What we're left with is a family comedy that doesn't really land. It floats aimlessly on the winds of slightly amusing light entertainment. We've seen this done countless times and it's not fair to give this a pass simply because the name that has been strapped to it is one with hefty amounts of Disney money behind it. Most of the humour is derived either from the kind of terrible puns that tomatometer-approved critics love (you could say that they're pun ... tomato ... they're rotten pu- no ... they're tomato ... puns ... this is why nobody takes me seriously as a critic, isn't it?) or the kind of self-awareness that the less popular, but obviously better, critics might make parenthetical asides about. You'll certainly get a few giggles out of it either way.
What was baffling to me, though, was the slew of cameos that permeate the movie's running time. Some of them make sense, sure. Tom Hiddleston, Lady Gaga and teen favourite Stanley Tucci will all be recognisable to younger audience members, but I can't imagine any precocious twelve-year-old clutching the arm of their parent in elation and saying "Look, mummy. It's Academy award-winner Frank Langella." And I defy anyone to get excited about a cameo from Hugh Bonneville. Most of these cameos are presented as jokes in and of themselves, as opposed to being part of an actual scene or having these people make use of their talents. Christoph Waltz dancing a waltz isn't really a good joke; it's just an expensive pun.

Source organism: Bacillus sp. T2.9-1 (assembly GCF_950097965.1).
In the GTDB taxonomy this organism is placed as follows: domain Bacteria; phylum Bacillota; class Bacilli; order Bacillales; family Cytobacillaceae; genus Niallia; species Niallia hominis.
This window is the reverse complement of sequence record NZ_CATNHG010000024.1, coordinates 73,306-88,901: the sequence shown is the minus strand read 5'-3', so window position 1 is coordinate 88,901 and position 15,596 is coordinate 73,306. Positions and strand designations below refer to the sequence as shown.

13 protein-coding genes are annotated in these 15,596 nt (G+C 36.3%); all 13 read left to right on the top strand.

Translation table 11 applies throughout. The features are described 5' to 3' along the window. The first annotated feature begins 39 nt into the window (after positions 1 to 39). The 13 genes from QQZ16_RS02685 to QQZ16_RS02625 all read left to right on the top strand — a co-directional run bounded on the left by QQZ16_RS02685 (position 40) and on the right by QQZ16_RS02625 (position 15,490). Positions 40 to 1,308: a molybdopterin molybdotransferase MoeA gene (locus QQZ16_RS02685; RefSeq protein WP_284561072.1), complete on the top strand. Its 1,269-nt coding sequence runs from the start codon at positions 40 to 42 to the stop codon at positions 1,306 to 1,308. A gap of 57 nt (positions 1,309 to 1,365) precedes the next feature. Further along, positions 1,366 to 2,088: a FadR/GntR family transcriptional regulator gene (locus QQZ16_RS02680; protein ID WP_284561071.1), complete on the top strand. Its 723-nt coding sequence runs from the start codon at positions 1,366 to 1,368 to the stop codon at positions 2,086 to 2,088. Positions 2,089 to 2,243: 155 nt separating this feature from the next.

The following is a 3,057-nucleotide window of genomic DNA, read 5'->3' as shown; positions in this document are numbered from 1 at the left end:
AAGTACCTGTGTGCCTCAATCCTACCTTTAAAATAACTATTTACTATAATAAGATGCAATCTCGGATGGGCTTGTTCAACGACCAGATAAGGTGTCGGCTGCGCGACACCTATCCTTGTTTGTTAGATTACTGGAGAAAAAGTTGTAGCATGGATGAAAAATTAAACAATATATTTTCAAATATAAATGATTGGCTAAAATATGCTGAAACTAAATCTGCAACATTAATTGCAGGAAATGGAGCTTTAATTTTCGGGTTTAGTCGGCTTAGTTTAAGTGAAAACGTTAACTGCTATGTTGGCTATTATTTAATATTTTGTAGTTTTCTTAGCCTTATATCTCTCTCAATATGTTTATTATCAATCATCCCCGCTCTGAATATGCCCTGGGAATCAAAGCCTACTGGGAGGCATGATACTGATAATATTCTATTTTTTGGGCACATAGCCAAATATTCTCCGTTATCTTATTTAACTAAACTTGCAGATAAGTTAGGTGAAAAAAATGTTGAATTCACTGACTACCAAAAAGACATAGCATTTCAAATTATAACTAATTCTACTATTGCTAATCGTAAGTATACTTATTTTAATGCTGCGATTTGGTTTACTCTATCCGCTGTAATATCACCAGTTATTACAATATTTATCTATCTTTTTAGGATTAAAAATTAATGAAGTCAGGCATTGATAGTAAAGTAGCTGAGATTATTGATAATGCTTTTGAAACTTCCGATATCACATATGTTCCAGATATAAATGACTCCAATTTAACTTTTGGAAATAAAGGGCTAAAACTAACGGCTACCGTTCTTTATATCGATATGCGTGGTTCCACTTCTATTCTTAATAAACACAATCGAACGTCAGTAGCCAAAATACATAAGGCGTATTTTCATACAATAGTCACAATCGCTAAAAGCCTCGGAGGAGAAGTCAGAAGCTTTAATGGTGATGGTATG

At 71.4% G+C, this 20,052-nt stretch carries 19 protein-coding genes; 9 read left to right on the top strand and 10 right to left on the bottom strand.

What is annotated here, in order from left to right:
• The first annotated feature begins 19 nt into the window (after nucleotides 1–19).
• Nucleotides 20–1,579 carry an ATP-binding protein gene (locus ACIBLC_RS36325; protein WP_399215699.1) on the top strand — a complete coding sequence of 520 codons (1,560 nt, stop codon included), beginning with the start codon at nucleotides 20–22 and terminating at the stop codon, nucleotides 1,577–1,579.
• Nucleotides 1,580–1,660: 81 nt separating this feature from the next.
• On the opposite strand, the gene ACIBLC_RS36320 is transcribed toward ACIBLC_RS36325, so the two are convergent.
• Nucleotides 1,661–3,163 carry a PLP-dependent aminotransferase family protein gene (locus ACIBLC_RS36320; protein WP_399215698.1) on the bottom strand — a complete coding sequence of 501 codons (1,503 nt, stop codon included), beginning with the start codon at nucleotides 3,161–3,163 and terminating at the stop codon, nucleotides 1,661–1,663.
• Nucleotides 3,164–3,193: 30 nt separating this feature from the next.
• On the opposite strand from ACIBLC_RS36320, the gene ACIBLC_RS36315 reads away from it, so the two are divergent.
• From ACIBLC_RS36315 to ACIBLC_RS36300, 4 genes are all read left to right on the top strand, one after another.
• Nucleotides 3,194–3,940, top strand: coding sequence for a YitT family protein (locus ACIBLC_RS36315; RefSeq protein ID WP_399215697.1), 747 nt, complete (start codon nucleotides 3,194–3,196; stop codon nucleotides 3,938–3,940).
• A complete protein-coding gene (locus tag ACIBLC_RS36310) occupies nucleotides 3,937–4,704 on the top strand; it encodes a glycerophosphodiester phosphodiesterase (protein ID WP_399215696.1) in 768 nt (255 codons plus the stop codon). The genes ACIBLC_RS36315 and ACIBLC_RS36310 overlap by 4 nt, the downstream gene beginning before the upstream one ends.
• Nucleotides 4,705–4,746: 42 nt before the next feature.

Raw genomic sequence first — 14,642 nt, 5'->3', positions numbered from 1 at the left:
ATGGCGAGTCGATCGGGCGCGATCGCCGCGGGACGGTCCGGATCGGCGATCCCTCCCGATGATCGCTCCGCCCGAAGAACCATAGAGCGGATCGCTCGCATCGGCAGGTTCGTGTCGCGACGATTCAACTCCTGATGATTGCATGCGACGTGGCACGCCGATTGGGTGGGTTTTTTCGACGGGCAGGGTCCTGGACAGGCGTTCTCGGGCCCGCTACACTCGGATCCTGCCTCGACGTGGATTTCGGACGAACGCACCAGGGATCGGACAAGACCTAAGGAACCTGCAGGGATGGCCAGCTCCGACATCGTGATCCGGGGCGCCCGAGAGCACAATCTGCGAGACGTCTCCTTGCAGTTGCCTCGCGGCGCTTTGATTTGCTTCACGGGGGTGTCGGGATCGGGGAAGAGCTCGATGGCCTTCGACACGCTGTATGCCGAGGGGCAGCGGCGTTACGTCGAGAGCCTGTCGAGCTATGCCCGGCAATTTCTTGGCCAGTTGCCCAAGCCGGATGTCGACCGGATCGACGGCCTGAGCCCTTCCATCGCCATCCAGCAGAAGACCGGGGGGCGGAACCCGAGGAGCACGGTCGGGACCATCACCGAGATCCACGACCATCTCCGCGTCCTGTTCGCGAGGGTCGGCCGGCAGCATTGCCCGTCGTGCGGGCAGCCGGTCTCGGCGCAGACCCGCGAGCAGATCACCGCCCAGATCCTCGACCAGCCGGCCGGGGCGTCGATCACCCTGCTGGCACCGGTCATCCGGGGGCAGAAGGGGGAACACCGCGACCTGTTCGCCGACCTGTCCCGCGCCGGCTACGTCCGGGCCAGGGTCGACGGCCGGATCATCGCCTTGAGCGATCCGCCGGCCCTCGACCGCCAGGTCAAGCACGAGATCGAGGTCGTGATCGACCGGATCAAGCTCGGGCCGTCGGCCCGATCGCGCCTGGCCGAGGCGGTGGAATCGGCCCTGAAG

With all of that in mind, it is hard to figure out just who this movie is for. It seems uninterested in garnering the attention of a young audience, unconcerned with branching out to a non-male, non-white demographic and weirdly unprepared to broaden its horizons beyond America. There is a recurring joke about Europeans having long lunch breaks and paid vacations, but who's laughing really? I can just imagine Bobin and Stoller sniggering about the NHS. "Hahaha, they all get health care no matter what. How amusing and un-American."
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MINORITY REPORTS: The bigger issue with the cameos isn't how little sense they make, it's how unnecessary they are. Rather than craft sketches and gags out of celebrities' personas, like the original Muppet films did with Steve Martin and Mel Brooks, this is just saying "hey, look, we got a famous person to deliver a throwaway line, because it's a Muppet movie, and that means famous people." Many of these celebrities have roughly six seconds of screentime and one line at most. This worked once in The Muppet Movie, because the person they got to do it was Orson Welles. And if you can't tell the difference between an Orson Welles-gag and a Chloe Grace Moretz-gag, then what are you doing making movies? - Martin R. "Vargo" Schneider
You can't spell "pun" without "Muppet" and an extra N, which leaves you with M-P-E-T and that's a Scrabble draw no one wants. - Sean "Keanu Grieves" Hanson
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"WAO~" says someone in the audience, amazed by a simple layup. It's the thing that Americans yell when they yell, which is all the time.